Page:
2498            # is more than one object in the object list. We start with the first object and
2499            # run through the objects after it. Note also that we make a safety copy of the
2500            # list before running through it.
2501            my @mappedObjectList = @mappedNameList;
2502            my $lastMappedObject = shift @mappedObjectList;
2503            # Get the join table.
2504            my $joinTable = $self->{_metaData}->{Joins};
2505            # Loop through the object list.
2506            for my $thisMappedObject (@mappedObjectList) {
2507                # Look for a join using the real object names.
2508                my $lastObject = $mappedNameHash{$lastMappedObject};
2509                my $thisObject = $mappedNameHash{$thisMappedObject};
2510                my $joinKey = "$lastObject/$thisObject";
2511                if (!exists $joinTable->{$joinKey}) {
2512                    # Here there's no join, so we throw an error.
2513                    Confess("No join exists to connect from $lastMappedObject to $thisMappedObject.");
2514                } else {
2515                    # Get the join clause.
2516                    my $unMappedJoin = $joinTable->{$joinKey};
2517                    # Fix the names.
2518                    $unMappedJoin =~ s/$lastObject/$lastMappedObject/;
2519                    $unMappedJoin =~ s/$thisObject/$thisMappedObject/;
2520                    push @joinWhere, $unMappedJoin;
2521                    # Save this object as the last object for the next iteration.
2522                    $lastMappedObject = $thisMappedObject;
2523                }
2524            }
2525            # Now we need to handle the whole ORDER BY / LIMIT thing. The important part
2526            # here is we want the filter clause to be empty if there's no WHERE filter.
2527            # We'll put the ORDER BY / LIMIT clauses in the following variable.
2528            my $orderClause = "";
2529            # Locate the ORDER BY or LIMIT verbs (if any). We use a non-greedy
2530            # operator so that we find the first occurrence of either verb.
2531            if ($filterString =~ m/^(.*?)\s*(ORDER BY|LIMIT)/g) {
2532                # Here we have an ORDER BY or LIMIT verb. Split it off of the filter string.
2533                my $pos = pos $filterString;
2534                $orderClause = $2 . substr($filterString, $pos);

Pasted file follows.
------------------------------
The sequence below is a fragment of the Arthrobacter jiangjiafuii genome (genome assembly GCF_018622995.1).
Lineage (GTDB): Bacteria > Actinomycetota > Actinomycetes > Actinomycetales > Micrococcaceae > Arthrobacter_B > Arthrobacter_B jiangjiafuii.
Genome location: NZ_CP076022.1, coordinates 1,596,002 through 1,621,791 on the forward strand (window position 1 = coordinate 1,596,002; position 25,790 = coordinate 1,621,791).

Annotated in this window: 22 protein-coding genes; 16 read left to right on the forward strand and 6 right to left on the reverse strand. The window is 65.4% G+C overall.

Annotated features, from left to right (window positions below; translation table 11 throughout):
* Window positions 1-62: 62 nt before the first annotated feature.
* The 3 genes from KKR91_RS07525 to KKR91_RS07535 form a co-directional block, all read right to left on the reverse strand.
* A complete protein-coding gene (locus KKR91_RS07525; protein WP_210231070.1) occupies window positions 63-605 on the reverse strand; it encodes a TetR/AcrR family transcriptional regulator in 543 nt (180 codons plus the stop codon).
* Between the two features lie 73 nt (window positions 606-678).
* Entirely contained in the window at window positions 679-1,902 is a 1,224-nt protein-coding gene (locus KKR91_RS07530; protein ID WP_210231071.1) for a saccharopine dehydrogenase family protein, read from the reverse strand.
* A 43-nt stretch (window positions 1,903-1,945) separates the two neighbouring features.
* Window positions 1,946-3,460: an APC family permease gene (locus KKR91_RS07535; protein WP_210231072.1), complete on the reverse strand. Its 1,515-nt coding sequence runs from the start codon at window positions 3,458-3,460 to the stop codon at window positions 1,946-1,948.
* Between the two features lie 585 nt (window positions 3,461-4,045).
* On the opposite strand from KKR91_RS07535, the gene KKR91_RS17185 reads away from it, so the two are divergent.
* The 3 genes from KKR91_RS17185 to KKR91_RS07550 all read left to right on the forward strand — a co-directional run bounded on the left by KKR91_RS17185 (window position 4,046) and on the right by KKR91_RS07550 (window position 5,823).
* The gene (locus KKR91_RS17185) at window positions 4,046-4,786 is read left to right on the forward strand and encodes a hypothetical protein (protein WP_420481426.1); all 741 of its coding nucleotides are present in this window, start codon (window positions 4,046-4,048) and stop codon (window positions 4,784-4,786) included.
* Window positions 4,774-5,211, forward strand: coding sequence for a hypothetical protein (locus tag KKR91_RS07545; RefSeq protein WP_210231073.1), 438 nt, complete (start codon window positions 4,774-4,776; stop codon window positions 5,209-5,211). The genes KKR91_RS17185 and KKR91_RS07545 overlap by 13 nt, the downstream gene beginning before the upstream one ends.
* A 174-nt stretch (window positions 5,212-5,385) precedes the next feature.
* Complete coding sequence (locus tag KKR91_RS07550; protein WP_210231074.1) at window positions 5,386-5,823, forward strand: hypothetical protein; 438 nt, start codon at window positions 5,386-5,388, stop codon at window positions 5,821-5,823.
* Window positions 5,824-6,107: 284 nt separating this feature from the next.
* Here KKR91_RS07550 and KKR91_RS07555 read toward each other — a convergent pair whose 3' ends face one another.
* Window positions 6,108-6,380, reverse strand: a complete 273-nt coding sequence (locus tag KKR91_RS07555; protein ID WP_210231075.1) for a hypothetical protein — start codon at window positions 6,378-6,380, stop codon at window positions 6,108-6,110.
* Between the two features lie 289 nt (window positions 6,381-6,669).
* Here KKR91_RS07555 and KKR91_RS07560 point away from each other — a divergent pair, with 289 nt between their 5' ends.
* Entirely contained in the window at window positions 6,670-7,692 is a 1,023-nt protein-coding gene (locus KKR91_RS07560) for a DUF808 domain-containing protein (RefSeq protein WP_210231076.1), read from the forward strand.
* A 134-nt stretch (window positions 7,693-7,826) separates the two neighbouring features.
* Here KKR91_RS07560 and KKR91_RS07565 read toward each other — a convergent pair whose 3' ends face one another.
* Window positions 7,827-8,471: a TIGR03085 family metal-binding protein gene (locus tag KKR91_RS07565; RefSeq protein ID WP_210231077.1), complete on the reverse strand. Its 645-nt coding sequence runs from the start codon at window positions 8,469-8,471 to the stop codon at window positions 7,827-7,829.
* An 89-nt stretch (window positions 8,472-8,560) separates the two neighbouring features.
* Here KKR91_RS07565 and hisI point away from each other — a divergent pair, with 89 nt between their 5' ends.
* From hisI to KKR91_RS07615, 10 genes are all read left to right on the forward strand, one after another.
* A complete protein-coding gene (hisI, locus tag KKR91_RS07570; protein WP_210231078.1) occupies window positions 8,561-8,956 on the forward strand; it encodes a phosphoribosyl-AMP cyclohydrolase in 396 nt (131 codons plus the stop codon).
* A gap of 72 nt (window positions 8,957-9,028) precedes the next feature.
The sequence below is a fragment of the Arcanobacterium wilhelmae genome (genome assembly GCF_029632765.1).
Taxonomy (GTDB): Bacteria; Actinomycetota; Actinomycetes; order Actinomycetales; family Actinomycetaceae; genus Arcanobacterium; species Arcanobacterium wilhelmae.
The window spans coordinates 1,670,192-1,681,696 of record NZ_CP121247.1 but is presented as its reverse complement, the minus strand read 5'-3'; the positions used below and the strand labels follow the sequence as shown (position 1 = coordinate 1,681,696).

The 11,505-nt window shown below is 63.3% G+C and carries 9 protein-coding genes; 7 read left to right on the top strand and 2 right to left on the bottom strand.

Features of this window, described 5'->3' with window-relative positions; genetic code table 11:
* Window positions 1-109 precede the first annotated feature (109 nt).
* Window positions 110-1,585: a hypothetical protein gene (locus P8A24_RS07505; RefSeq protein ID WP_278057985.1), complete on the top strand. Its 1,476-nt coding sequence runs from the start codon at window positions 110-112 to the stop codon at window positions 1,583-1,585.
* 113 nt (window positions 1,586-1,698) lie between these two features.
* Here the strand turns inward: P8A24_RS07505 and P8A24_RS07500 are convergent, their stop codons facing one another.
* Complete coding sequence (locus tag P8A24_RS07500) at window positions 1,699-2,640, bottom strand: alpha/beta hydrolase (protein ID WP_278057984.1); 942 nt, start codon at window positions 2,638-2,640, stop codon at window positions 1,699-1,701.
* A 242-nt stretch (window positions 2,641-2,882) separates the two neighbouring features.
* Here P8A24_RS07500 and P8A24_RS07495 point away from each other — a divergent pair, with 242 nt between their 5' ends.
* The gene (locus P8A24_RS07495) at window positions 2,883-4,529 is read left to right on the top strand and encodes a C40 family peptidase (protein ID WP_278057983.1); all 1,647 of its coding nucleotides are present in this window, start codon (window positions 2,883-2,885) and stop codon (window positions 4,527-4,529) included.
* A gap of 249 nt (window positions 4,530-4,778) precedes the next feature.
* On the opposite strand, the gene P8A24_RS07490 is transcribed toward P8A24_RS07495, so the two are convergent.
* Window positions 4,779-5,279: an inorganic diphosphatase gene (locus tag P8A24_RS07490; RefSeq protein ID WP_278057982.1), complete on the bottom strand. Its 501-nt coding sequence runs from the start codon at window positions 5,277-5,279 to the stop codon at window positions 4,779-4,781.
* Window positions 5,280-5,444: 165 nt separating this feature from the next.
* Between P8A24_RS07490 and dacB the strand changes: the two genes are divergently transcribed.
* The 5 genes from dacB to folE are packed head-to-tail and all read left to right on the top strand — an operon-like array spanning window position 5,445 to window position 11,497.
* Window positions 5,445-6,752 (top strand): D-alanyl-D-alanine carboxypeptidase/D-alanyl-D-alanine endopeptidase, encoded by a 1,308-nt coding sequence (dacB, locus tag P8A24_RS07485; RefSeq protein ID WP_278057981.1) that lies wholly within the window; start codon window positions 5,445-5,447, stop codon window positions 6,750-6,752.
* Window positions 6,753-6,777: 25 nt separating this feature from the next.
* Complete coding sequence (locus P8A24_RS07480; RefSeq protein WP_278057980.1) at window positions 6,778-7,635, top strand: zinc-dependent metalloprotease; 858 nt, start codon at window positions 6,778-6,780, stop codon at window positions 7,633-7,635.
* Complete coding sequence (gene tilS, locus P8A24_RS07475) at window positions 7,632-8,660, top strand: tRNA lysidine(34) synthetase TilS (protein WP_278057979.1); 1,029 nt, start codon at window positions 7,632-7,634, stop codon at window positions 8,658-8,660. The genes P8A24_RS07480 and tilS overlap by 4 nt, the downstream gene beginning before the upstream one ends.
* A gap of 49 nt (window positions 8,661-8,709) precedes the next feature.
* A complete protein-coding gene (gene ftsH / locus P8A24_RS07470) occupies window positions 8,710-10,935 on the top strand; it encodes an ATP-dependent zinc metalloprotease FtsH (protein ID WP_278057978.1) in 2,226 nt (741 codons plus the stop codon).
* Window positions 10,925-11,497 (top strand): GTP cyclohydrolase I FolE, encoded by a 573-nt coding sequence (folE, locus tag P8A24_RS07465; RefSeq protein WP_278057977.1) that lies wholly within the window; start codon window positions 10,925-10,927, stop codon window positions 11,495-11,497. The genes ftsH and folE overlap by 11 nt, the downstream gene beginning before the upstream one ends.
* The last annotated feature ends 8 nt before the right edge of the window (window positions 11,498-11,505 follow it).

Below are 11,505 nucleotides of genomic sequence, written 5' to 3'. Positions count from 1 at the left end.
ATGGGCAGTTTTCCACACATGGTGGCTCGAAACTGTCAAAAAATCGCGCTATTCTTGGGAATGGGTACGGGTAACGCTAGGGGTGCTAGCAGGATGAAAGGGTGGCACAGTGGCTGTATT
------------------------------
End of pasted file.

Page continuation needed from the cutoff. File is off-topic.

2535                $filterString = $1;
2536            }
2537            # Add the filter and the join clauses (if any) to the SELECT command.
2538            if ($filterString) {
2539                Trace("Filter string is \"$filterString\".") if T(4);
2540                push @joinWhere, "($filterString)";
2541            }
2542            if (@joinWhere) {
2543                $suffix .= " WHERE " . join(' AND ', @joinWhere);
2544            }
2545            # Add the sort or limit clause (if any) to the SELECT command.
2546            if ($orderClause) {
2547                $suffix .= " $orderClause";
2548            }
2549        }
2550        # Return the suffix, the mapped name list, and the mapped name hash.
2551        return ($suffix, \@mappedNameList, \%mappedNameHash);
2552    }
2553    
2554    =head3 GetStatementHandle
2555    
2556    This method will prepare and execute an SQL query, returning the statement handle.
2557    The main reason for doing this here is so that everybody who does SQL queries gets
2558    the benefit of tracing.
2559    
2560    This is an instance method.
2561    
2562    =over 4
2563    
2564    =item command
2565    
2566    Command to prepare and execute.
2567    
2568    =item params
2569    
2570    Reference to a list of the values to be substituted in for the parameter marks.
2571    
2572    =item RETURN
2573    
2574    Returns a prepared and executed statement handle from which the caller can extract
2575    results.
2576    
2577    =back
2578    
2579    =cut
2580    
2581    sub _GetStatementHandle {
2582        # Get the parameters.
2583        my ($self, $command, $params) = @_;
2584        # Trace the query.
2585        Trace("SQL query: $command") if T(SQL => 3);
2586        Trace("PARMS: '" . (join "', '", @{$params}) . "'") if (T(SQL => 4) && (@{$params} > 0));
2587        # Get the database handle.
2588        my $dbh = $self->{_dbh};
2589        # Prepare the command.
2590        my $sth = $dbh->prepare_command($command);
2591        # Execute it with the parameters bound in.
2592        $sth->execute(@{$params}) || Confess("SELECT error" . $sth->errstr());
2593        # Return the statement handle.
2594        return $sth;
2595    }
2596    
2597  =head3 GetLoadStats  =head3 GetLoadStats
2598    
2599  Return a blank statistics object for use by the load methods.  Return a blank statistics object for use by the load methods.
# Line 2741  Line 3242 
3242    
3243  =head3 SortNeeded  =head3 SortNeeded
3244    
3245  C<< my $flag = $erdb->SortNeeded($relationName); >>  C<< my $parms = $erdb->SortNeeded($relationName); >>
3246    
3247    Return the pipe command for the sort that should be applied to the specified